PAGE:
MOTW: "Goodfellas": Five Facts about the Classic Movie

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Henry Hill has begun his career as a gangster, with is friends Jimmy Conway and Tommy DeVito. These three set their sights on being head honchos of the Mob, but as it starts to become a reality, will they lose everything?
Photo Credit: Warner Bros.
April 9th, 2013

MOTW: "Goodfellas": Five Facts about the Classic Movie

The 1990 mob classic "Goodfellas" still stands as one of the best crime films of all time, although ardent fans of the Martin Scorsese film may argue that it is one of the best films outside of the crime genre as well. No matter which side film fans stand on in this debate, chances are that they have seen and liked "Goodfellas," which is why these five facts about the film are so interesting.

1. The Famous "Funny How?" Exchange Wasn't in the Script

In one of the most-quoted scenes in a very quotable film, Henry Hill (Ray Liotta) is having dinner and drinks with Tommy DeVito (Joe Pesci). Tommy says something funny, which causes Henry and everyone else at their table to have a good laugh. Henry, enjoying the moment, tells Tommy that he is funny, which causes the scene's lighthearted feel to change drastically. Suddenly, the temperamental Tommy is questioning what Henry meant by saying that he is funny. He famously says, "I mean funny like I'm a clown, I amuse you?" He seems to take the offhanded comment as a grave insult rather than as the compliment that was intended. After some very tense moments where another patron tries unsuccessfully to intervene, Tommy reveals that he was just busting Henry's chops and that it was all a joke.

The scene was not in the original script. Pesci had a similar experience once when he was working in a restaurant frequented by real-life mobsters. He recalled the experience to director Scorsese, who told him and Liotta to improvise.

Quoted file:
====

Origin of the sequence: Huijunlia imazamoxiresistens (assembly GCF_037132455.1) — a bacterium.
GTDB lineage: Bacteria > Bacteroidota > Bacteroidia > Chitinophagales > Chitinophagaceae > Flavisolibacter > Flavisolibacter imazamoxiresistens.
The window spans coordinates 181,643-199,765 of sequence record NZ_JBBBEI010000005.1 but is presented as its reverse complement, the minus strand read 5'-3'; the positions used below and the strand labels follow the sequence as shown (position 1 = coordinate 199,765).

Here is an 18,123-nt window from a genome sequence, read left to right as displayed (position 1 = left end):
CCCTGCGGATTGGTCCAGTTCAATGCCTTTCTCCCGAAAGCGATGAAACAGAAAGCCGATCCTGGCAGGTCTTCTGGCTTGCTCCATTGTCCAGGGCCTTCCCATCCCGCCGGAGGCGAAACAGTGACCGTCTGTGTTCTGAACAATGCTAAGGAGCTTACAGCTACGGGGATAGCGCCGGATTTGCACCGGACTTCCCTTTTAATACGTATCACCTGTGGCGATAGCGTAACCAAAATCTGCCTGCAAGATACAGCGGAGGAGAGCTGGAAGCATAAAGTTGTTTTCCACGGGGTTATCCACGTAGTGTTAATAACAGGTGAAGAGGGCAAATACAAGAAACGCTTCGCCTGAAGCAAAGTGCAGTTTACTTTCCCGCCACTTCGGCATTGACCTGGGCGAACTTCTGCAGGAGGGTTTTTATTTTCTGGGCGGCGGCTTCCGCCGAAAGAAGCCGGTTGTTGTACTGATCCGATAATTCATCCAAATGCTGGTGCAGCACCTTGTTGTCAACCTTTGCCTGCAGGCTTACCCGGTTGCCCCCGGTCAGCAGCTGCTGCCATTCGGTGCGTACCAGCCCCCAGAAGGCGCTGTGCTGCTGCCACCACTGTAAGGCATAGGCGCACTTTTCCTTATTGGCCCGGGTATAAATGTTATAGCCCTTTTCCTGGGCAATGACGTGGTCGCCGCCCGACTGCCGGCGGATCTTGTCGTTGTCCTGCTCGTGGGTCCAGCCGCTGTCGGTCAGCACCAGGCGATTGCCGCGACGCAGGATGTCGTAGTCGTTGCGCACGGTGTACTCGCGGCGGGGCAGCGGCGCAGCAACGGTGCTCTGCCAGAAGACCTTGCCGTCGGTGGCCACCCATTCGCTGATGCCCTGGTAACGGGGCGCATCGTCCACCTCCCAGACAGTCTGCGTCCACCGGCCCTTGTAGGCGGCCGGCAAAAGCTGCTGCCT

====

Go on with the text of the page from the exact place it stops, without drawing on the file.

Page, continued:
2. The Working Title Was "Wiseguy"

Scorsese wrote the film with Nicholas Pileggi, a writer who specialized in mob novels. It was based on Pileggi's novel Wiseguy: Life in a Mafia Family, which was first published in 1986. When Scorsese decided to adapt the bestseller into a full-length movie, he and Pileggi began writing the script with the title "Wiseguy." A critically acclaimed series by the same name existed on television at the time, so producers were afraid this would cause confusion with moviegoers. The film and the television show were both about crime families but had very different focuses. Nevertheless, it was decided that the film's name would have to change before it was released so as to prevent any risk of confusion. It was then renamed to "Goodfellas" and released in 1990.

3. Filming Was Postponed by Jesus Christ, Sort Of

Scorsese wanted to make the film soon after the novel it was based on was released, so he went ahead with writing and development as if he was about to start filming. He had also been developing a film about the life and death of Jesus Christ around the same time. Very suddenly, that film got such a huge infusion of budget money that Scorsese had to postpone development on "Goodfellas" in order to start working on the other film. After casting the lead, Willem Dafoe, he began production on the film that would become the controversial "The Last Temptation of Christ." After finishing the postproduction on that film, he once again began preproduction on "Goodfellas," commencing filming in 1989.

4. The Film Tested Very Poorly

Movie studios will often show a film to a test audience weeks or months before it is released to gauge reactions. Often, if a test audience hates an ending or character, the studio will reshoot scenes to eliminate whatever the viewers found problematic. When the filmmakers began test screening "Goodfellas," many viewers were put off by the high level of violence in the film. Scorsese himself admitted that he didn't want to tone down any of the blood and occasionally shocking violence, because he wanted a real-life depiction of life in the Mafia. He admitted that some of the violence was "cold, unfeeling, and horrible." The amount of killing in the film caused forty people to get up and leave the screening in the first ten minutes alone. Fortunately, the test audiences were not indicative of the rest of the country, which embraced the movie and made it a hit.

5. It Is a Part of the National Film Registry

The Library of Congress will periodically select certain films as being culturally significant enough to be added to the National Film Registry. In 2000, just ten years after its release, "Goodfellas" was added to the registry. That's a big honor for a film that tested so poorly and that many thought was going to be a critical and financial failure. It was neither, and it is now preserved with other classics as a part of the National Film Registry.